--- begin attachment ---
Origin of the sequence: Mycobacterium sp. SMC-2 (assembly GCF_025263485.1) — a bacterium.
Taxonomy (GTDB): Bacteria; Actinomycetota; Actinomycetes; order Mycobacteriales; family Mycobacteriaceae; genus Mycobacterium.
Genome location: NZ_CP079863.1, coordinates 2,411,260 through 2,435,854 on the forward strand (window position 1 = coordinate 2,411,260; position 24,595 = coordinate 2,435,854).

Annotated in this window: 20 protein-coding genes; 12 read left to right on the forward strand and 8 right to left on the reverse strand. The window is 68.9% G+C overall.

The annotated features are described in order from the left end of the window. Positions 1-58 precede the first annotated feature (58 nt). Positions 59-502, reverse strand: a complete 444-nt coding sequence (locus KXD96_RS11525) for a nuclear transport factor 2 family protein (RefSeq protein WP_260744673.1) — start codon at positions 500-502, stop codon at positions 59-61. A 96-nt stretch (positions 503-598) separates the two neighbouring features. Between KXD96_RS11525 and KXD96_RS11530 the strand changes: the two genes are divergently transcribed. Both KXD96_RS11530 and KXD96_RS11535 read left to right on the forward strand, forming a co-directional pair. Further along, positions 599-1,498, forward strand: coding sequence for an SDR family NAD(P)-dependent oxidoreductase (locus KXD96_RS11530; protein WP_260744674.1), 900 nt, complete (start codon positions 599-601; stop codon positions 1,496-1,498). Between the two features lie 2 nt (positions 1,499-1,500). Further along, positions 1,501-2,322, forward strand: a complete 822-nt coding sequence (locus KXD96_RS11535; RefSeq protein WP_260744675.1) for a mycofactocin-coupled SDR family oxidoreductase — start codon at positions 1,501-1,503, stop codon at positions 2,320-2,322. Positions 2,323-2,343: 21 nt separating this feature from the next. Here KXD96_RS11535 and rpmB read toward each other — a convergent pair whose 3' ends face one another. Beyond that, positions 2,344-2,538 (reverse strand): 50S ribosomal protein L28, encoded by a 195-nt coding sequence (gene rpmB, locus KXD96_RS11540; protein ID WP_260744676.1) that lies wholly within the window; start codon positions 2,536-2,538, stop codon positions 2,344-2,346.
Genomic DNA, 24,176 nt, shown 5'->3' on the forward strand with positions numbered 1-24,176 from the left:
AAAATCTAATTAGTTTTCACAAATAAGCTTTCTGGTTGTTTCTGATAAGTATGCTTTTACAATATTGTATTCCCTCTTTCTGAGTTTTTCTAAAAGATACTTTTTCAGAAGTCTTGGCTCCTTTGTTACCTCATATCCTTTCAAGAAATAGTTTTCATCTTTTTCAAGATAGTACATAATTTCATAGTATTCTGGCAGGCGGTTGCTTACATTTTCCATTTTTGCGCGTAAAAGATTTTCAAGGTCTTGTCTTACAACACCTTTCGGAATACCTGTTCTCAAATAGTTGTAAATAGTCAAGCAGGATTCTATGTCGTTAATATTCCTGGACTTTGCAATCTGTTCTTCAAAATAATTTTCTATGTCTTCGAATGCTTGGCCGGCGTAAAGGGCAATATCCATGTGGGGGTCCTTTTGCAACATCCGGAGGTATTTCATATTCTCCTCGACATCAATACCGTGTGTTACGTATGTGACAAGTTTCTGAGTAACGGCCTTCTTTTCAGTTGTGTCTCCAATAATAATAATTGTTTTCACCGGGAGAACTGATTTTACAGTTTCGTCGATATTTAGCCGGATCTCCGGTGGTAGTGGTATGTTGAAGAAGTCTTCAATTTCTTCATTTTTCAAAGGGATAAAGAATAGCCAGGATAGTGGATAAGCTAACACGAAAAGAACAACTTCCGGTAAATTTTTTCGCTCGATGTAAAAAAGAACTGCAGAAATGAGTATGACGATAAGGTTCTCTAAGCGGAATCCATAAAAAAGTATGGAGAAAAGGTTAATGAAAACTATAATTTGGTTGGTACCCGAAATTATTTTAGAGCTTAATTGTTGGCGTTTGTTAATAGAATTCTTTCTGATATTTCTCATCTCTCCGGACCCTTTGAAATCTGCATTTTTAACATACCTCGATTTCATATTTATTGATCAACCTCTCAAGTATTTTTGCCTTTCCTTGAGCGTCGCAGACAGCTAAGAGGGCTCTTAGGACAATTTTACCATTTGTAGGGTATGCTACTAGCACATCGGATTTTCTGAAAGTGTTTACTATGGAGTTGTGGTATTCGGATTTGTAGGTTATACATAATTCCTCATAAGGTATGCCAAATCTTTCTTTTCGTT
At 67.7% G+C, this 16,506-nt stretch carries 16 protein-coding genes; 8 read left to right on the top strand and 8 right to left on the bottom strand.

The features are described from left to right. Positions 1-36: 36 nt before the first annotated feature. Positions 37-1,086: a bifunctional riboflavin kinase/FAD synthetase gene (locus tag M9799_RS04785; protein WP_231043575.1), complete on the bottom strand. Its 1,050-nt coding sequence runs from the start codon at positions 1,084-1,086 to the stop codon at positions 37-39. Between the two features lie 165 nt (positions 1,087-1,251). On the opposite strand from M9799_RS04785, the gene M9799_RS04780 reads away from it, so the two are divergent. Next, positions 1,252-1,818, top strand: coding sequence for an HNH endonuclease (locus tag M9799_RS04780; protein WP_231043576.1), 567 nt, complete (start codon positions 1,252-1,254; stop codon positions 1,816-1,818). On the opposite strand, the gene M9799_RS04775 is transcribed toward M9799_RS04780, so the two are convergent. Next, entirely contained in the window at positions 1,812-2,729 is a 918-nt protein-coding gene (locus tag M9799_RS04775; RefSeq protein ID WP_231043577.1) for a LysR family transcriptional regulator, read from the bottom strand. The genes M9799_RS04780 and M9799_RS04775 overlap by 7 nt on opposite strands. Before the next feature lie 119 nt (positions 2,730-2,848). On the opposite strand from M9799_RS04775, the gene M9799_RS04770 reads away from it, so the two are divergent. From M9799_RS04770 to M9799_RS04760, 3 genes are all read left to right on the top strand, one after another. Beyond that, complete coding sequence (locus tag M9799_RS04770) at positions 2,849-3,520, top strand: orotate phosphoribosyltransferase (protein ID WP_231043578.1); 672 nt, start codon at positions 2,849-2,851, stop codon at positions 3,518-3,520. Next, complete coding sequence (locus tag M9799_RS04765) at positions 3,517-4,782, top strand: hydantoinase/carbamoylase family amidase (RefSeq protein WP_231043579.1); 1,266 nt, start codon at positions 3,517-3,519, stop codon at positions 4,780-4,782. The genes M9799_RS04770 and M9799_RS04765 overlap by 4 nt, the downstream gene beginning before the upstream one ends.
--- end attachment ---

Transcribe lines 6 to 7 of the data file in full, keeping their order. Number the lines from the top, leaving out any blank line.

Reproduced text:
Genomic DNA, 24,176 nt, shown 5'->3' on the forward strand with positions numbered 1-24,176 from the left:
AAAATCTAATTAGTTTTCACAAATAAGCTTTCTGGTTGTTTCTGATAAGTATGCTTTTACAATATTGTATTCCCTCTTTCTGAGTTTTTCTAAAAGATACTTTTTCAGAAGTCTTGGCTCCTTTGTTACCTCATATCCTTTCAAGAAATAGTTTTCATCTTTTTCAAGATAGTACATAATTTCATAGTATTCTGGCAGGCGGTTGCTTACATTTTCCATTTTTGCGCGTAAAAGATTTTCAAGGTCTTGTCTTACAACACCTTTCGGAATACCTGTTCTCAAATAGTTGTAAATAGTCAAGCAGGATTCTATGTCGTTAATATTCCTGGACTTTGCAATCTGTTCTTCAAAATAATTTTCTATGTCTTCGAATGCTTGGCCGGCGTAAAGGGCAATATCCATGTGGGGGTCCTTTTGCAACATCCGGAGGTATTTCATATTCTCCTCGACATCAATACCGTGTGTTACGTATGTGACAAGTTTCTGAGTAACGGCCTTCTTTTCAGTTGTGTCTCCAATAATAATAATTGTTTTCACCGGGAGAACTGATTTTACAGTTTCGTCGATATTTAGCCGGATCTCCGGTGGTAGTGGTATGTTGAAGAAGTCTTCAATTTCTTCATTTTTCAAAGGGATAAAGAATAGCCAGGATAGTGGATAAGCTAACACGAAAAGAACAACTTCCGGTAAATTTTTTCGCTCGATGTAAAAAAGAACTGCAGAAATGAGTATGACGATAAGGTTCTCTAAGCGGAATCCATAAAAAAGTATGGAGAAAAGGTTAATGAAAACTATAATTTGGTTGGTACCCGAAATTATTTTAGAGCTTAATTGTTGGCGTTTGTTAATAGAATTCTTTCTGATATTTCTCATCTCTCCGGACCCTTTGAAATCTGCATTTTTAACATACCTCGATTTCATATTTATTGATCAACCTCTCAAGTATTTTTGCCTTTCCTTGAGCGTCGCAGACAGCTAAGAGGGCTCTTAGGACAATTTTACCATTTGTAGGGTATGCTACTAGCACATCGGATTTTCTGAAAGTGTTTACTATGGAGTTGTGGTATTCGGATTTGTAGGTTATACATAATTCCTCATAAGGTATGCCAAATCTTTCTTTTCGTT